Second budget of Mamata Banerjee in her new avatar as UPA minister brings out four fundamental questions to my mind
One, should the annual railway budget exercise, a relic of Acworth Committee Report of 1924 be given the quick burial it deserves as it has outlived its utility?
Two, if not when will this annual ritual of a railway minister playing to the gallery of his/her constituency will end?
Three, when the trade off is between economic viability and social inclusion in the context of a railway project, who should bear the cost - Indian Railways or the National Exchequer?
Four, will Indian Railways ever have a sustainable action plan which ensures its competitiveness vis-à-vis road traffic for a diversified product base? Will the dream of B. D. Pande Committee Report on National Transport Policy, 1980 of railways having 80% of the freight traffic ever come true?
And five, when will the Elephant awaken, if at all.
The railway budget for 2010-11 provides some pointers, a lot more intent but no clear way forward about where the Elephant is headed for. While recapitulating the final points of the budget towards the end, I was suddenly taken down the memory lane of a famous Tata Steel advertisement of the olden days – “we also make steel”. To me this is the sum and substance of the Railway Budget this year.
The only redeeming feature which is discernable is a categorical statement to have a task force based approach for clearing private investment proposal within hundred days. But here too, the budget fails short of a clear game changing policy enunciation which ensures that private sector investments not only in the PPP mode but also as pure private sector enterprise happens in a win-win format. The much delayed announcement of setting up of a High Speed Rail Authority makes sense but again there is no way forward and unless the authority is setup at an arms length, with clear mandate, with the right leadership and full freedom with accountability, the announcement will just remain an intent for years to come.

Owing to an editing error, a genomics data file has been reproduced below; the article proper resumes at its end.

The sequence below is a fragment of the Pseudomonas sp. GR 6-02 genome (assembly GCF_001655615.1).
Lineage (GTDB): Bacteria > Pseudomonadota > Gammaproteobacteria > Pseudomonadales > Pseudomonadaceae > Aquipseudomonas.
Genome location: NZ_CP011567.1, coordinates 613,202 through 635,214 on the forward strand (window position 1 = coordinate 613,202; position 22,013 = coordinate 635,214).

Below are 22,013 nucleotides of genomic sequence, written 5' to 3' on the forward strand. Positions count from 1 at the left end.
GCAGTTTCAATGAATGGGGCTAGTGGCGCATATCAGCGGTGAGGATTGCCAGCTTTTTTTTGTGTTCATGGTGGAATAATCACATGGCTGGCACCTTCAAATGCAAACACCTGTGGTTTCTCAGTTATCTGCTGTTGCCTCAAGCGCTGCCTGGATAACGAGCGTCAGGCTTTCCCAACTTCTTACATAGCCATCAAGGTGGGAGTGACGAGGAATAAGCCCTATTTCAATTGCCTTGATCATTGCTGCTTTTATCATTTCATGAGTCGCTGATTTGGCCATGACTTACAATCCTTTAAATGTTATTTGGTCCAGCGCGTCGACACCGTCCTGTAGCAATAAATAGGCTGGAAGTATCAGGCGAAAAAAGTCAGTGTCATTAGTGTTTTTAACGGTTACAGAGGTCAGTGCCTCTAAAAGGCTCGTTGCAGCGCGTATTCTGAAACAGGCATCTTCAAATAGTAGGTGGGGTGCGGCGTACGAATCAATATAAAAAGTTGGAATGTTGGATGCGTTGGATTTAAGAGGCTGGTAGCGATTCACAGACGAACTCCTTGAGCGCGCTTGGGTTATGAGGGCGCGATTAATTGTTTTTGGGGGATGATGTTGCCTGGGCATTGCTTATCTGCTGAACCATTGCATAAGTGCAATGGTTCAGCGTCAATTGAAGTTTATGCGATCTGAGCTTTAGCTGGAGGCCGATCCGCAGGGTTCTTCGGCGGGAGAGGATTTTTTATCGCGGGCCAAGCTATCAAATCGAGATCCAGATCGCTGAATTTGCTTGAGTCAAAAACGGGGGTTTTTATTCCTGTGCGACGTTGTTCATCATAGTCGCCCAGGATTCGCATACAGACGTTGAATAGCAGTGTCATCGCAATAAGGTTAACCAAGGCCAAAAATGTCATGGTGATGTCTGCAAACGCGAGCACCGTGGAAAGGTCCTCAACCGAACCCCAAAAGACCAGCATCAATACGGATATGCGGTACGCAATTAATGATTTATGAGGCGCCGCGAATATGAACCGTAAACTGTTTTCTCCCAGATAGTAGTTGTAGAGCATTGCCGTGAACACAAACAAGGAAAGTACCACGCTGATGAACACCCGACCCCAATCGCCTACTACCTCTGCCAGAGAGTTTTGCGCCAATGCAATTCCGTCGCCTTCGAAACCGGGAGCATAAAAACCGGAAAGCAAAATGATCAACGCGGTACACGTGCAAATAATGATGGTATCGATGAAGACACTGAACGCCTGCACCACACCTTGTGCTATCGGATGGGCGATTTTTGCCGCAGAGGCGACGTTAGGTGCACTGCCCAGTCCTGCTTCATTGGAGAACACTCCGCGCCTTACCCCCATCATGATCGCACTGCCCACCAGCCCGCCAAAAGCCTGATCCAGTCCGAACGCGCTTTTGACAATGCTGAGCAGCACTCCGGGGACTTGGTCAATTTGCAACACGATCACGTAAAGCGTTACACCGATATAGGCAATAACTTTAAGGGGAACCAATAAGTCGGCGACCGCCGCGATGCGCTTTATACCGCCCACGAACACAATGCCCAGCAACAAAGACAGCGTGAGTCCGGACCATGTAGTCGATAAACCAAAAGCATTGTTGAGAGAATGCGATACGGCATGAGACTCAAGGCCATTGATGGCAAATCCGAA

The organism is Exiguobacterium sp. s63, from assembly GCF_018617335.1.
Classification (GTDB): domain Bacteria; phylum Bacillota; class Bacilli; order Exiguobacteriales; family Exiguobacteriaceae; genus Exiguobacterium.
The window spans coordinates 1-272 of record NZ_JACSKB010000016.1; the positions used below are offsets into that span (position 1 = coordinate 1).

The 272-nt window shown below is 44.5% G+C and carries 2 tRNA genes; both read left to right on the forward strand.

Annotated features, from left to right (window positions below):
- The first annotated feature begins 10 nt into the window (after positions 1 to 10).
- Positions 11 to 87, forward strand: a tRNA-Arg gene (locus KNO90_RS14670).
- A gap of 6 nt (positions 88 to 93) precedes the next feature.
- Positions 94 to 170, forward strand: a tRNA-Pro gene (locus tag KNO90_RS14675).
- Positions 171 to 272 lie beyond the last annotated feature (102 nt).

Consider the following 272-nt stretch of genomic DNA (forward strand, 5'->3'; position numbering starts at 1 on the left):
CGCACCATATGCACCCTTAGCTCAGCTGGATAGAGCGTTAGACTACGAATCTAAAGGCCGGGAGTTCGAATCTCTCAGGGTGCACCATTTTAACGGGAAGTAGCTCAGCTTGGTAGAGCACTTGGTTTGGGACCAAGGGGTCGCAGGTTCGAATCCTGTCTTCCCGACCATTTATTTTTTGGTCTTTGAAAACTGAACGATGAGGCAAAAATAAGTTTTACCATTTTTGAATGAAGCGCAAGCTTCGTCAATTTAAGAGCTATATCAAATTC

This budget when examined in the context of IR’s vision 2020 generates more questions than the answers. The vision document, among other things has a big hairy audacious goal (BHAG) of developing 25,000 km of new line in ten years, 12,000 km each of doubling and gauge conversion, 14,000 km of electrification apart from modernization of existing manufacturing units, setting up of new rolling stock facilities on PPP and modernization of railway workshops in dilapidated conditions. With the game changing option plan still remaining a black hole, there is substantial collateral damage to the long term sustainability of Indian Railways. Non revision of passenger fares for seventh year in a row is a typical example of willingness to pay for right services and total unwillingness to charge. This is the time for the Elephant to awaken and a clarion call to change the very way to change, with or without the ritual of the annual railway budget.